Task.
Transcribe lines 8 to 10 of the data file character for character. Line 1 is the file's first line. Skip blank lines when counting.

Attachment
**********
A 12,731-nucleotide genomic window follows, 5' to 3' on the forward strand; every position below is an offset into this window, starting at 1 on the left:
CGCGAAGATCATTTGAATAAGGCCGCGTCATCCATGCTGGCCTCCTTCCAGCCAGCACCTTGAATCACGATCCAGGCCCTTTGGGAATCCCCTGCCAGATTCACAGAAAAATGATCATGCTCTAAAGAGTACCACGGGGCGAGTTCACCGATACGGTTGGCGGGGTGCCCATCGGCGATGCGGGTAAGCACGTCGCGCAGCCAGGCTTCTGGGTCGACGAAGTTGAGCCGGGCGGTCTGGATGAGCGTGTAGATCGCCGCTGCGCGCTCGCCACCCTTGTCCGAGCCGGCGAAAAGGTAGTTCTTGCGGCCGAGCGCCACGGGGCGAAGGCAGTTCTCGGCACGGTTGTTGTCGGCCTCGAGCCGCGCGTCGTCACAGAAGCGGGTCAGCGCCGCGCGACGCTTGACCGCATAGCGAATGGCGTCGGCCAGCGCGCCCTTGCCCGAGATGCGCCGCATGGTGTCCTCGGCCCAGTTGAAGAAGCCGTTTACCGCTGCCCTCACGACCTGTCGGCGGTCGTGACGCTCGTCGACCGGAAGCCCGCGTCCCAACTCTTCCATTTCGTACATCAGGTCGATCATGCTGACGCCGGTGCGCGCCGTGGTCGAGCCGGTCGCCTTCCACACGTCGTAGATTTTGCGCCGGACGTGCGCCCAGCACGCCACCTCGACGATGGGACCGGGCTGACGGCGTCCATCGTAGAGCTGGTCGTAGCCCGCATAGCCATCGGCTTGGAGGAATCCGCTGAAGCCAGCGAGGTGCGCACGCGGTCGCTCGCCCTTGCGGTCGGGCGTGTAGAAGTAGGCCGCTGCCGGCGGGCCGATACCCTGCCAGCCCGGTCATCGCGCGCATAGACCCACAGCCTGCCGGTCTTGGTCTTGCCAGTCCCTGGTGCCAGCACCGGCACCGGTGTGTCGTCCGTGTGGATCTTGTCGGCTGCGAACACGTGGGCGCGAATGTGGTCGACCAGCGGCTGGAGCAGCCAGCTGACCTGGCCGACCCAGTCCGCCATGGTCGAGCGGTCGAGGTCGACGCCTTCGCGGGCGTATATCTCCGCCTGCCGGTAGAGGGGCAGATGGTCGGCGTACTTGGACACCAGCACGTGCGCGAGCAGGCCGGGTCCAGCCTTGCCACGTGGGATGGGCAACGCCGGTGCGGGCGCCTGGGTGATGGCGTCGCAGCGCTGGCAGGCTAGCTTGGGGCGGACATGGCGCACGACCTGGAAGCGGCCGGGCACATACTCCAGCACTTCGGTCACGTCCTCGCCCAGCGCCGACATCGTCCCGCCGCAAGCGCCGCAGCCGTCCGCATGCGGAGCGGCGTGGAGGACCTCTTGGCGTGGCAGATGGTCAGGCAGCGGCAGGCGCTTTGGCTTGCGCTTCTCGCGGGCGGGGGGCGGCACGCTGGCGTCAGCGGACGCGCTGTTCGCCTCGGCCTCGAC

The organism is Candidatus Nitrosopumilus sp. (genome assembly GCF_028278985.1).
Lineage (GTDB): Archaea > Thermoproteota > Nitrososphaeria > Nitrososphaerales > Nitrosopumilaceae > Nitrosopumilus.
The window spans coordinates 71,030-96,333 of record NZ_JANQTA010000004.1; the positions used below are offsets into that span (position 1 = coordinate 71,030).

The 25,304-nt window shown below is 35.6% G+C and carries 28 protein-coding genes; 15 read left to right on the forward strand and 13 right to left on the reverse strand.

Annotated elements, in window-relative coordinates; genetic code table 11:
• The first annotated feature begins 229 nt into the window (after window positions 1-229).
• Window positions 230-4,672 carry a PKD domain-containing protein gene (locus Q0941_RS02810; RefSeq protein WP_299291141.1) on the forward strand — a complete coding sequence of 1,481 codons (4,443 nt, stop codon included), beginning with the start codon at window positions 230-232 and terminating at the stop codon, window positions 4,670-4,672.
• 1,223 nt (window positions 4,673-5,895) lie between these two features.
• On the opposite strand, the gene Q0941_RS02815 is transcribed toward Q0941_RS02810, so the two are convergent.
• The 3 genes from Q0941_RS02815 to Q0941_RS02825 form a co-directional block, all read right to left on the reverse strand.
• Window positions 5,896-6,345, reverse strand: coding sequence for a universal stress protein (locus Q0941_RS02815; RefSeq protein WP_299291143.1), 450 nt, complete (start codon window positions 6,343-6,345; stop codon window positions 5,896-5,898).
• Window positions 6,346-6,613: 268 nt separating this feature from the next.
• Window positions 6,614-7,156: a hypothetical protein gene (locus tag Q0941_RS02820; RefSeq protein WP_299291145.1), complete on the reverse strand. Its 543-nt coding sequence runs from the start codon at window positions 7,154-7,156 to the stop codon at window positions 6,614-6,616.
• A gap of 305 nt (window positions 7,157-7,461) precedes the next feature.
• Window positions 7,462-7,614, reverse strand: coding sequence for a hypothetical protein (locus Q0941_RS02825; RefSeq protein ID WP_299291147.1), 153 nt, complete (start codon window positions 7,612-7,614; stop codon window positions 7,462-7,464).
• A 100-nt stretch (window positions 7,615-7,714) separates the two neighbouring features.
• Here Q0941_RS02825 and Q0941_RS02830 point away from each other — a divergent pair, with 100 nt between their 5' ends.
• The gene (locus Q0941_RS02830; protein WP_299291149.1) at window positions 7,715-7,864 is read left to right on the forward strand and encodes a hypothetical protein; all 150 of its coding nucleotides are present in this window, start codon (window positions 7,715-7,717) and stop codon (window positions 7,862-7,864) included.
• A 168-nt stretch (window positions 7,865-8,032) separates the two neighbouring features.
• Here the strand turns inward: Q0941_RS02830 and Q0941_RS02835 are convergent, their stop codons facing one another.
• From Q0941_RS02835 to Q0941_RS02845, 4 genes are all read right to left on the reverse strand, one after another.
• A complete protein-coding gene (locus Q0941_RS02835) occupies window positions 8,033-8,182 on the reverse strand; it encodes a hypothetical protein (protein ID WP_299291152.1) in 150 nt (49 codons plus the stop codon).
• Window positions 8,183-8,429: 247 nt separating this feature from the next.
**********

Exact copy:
• The first annotated feature begins 229 nt into the window (after window positions 1-229).
• Window positions 230-4,672 carry a PKD domain-containing protein gene (locus Q0941_RS02810; RefSeq protein WP_299291141.1) on the forward strand — a complete coding sequence of 1,481 codons (4,443 nt, stop codon included), beginning with the start codon at window positions 230-232 and terminating at the stop codon, window positions 4,670-4,672.
• 1,223 nt (window positions 4,673-5,895) lie between these two features.